let query = props.query

let country = query.country;
let messages = {
'AR': "¿Qué hacés, wachx?",
'MX': "¿Qué onda, wey?",
'VE': "¿Qué pasó, mi pana?",
'CO': "¿Quihubo parce?",
'CR': "Pura vida.",
};

// default message if you're not from one of the countries covered in this tutorial
let msg = "This proof of concept only works with a few select countries like Argentina, Mexico, Venezuela, Colombia, and Costa Rica. I'm working on improving this :)";
if (messages[country]) {
msg = messages[country];
}

return {
props: {
message: msg
},
};
}

const Page = ({ message }) => {
return (
<main>
<h1 id="message">{message}</h1>
</main>
);
};

export default Page;

To get access to the message from the DOM in the middleware function, we add an ID to the message we want to transform in the static page so it shows the right message to the right visitor based on their country code. Feel free to change the country codes and messages as you see fit.

Now, let’s go to http://localhost:8888, and you should see something like this:

Localized content to Argentina using Next.js middleware
I get the response a visitor from Argentina would get (’cause I’m in Argentina), but if you’re not from one of the supported countries, you should get something like this:

Localized content to unsupported country
This is just a prototype, but you could implement a system like this into a large site and extend my little mock schema into a full-on localization database with as many languages as you can think of.

Step 6. Deploy to Netlify

You’re probably wondering, “where does the geolocation data even come from? Why couldn’t I access that before without middleware?” You’re right that this seems like a common sense addition in hindsight — but the real obstacle before was the hosting provider. Really, it’s not Next.js that knows where your user is, but the hosting platform. Next.js is just surfacing that information when the hosting provider makes it available. The reason this is all such a big deal now is that Netlify now supports passing that information into Next.JS. In other words, our whole tool stack is working together to make the developer’s job easier, and that’s something we can all get behind 😊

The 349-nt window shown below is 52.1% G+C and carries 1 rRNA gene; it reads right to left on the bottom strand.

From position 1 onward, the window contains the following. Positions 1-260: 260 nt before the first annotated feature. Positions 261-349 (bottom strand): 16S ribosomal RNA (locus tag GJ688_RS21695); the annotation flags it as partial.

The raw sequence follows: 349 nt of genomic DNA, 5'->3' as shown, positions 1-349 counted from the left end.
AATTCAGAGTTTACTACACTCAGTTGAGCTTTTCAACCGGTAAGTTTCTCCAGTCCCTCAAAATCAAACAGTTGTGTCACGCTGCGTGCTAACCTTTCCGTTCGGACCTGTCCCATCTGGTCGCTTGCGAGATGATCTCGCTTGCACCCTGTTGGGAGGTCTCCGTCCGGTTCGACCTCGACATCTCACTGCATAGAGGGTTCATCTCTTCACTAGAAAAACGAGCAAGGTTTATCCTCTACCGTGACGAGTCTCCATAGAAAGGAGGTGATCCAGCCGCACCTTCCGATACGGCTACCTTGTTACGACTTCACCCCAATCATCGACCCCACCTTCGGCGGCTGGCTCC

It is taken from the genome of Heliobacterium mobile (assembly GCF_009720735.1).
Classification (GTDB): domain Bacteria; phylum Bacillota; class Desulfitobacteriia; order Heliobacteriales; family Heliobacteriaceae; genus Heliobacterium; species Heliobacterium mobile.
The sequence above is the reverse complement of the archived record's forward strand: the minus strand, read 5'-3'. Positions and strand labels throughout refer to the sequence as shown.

Let’s initialize a new site on Netlify by running netlify init in your terminal and choose to create and configure a new site. Choose your team and pick a site name. The CLI will ask for your build command, but you can use the default next build, so press enter, wait a few seconds, and that’s it! Your site is deployed. Feel free to check out my prototype in action here.

Closing words

While this example is short and relatively simple, it shows how versatile middleware can be. Just by intercepting requests and changing them quickly, it gives you the power to deliver different content to visitors across the world, achieving even granular localization options like I did for different Spanish variants. Without a doubt, I can’t wait to see how this promising technology continues to improve and develop for even more use cases.

Feel free to clone my repo here, and here are some additional learning resources to help you make the best use of middleware in your next project: